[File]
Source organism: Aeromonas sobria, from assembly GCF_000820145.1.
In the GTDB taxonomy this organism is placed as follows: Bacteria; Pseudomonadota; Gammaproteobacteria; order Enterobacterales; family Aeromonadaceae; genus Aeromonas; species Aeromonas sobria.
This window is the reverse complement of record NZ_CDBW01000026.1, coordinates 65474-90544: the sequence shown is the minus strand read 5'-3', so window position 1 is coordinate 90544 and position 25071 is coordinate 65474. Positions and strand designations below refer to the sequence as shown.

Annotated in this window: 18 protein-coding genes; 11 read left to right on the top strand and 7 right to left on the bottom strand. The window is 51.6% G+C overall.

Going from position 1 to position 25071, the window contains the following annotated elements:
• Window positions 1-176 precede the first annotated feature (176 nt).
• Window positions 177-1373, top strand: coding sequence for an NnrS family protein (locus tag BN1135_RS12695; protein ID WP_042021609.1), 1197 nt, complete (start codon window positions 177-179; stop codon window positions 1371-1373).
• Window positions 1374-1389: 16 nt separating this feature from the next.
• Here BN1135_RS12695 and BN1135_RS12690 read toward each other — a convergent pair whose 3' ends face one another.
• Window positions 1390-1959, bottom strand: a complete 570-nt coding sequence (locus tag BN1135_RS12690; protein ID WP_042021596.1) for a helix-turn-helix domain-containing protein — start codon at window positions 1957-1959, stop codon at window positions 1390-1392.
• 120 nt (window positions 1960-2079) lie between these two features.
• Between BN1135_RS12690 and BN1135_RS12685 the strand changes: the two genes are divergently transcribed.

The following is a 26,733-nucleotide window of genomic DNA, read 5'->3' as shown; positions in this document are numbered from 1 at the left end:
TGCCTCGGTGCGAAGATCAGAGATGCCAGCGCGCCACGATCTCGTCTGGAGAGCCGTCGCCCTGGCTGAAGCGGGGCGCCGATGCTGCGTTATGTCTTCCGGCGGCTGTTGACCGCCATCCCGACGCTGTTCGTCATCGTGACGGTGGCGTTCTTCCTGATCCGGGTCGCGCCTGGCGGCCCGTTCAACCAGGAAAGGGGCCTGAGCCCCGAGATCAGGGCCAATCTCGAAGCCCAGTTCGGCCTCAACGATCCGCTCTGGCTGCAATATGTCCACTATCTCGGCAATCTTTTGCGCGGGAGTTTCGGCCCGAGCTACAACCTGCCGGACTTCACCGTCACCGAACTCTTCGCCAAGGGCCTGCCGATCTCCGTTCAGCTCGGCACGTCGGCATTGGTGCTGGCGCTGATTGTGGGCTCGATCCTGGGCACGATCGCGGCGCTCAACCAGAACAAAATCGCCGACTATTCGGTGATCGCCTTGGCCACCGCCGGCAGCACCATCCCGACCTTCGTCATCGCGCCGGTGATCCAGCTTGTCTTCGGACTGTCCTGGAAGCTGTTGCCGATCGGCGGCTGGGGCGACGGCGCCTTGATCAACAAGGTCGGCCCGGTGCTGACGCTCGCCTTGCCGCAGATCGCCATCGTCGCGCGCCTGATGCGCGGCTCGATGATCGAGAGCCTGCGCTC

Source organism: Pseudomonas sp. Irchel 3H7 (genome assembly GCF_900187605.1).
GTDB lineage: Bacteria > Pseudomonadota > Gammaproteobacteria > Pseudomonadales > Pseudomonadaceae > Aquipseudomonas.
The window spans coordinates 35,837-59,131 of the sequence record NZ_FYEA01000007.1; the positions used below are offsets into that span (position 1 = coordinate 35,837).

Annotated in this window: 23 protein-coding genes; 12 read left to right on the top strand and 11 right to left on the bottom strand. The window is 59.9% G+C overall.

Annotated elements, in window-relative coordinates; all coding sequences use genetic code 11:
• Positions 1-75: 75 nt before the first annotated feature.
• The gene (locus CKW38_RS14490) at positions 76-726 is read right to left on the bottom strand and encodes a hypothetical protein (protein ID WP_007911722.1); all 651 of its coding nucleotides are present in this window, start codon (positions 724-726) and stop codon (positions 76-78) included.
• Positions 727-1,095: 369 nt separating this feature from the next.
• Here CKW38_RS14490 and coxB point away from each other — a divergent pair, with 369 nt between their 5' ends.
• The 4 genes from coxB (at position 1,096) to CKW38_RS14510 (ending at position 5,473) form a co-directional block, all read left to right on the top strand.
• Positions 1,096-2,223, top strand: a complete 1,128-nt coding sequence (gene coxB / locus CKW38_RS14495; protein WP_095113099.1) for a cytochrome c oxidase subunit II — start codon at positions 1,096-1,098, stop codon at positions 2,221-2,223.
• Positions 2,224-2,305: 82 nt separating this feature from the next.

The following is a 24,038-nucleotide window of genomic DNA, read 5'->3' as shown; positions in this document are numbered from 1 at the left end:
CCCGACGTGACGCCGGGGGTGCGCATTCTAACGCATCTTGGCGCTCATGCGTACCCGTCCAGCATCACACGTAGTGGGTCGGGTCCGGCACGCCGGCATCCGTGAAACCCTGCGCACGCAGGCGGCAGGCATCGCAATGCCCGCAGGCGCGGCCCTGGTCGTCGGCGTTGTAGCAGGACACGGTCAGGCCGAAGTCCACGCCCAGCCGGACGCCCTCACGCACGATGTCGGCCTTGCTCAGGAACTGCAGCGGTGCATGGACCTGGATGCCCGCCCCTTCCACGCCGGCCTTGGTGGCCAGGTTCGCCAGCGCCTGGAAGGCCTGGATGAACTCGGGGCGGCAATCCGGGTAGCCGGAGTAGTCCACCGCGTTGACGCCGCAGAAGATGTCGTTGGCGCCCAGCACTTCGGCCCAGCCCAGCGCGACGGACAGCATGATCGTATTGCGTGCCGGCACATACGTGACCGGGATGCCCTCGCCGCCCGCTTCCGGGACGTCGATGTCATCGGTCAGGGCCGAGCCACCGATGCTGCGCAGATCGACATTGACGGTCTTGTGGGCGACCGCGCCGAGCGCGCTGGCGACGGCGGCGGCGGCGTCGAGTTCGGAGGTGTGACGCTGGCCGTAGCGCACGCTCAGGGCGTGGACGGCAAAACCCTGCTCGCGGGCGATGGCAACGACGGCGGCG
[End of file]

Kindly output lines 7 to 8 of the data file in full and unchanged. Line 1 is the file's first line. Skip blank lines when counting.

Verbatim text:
• Window positions 177-1373, top strand: coding sequence for an NnrS family protein (locus tag BN1135_RS12695; protein ID WP_042021609.1), 1197 nt, complete (start codon window positions 177-179; stop codon window positions 1371-1373).
• Window positions 1374-1389: 16 nt separating this feature from the next.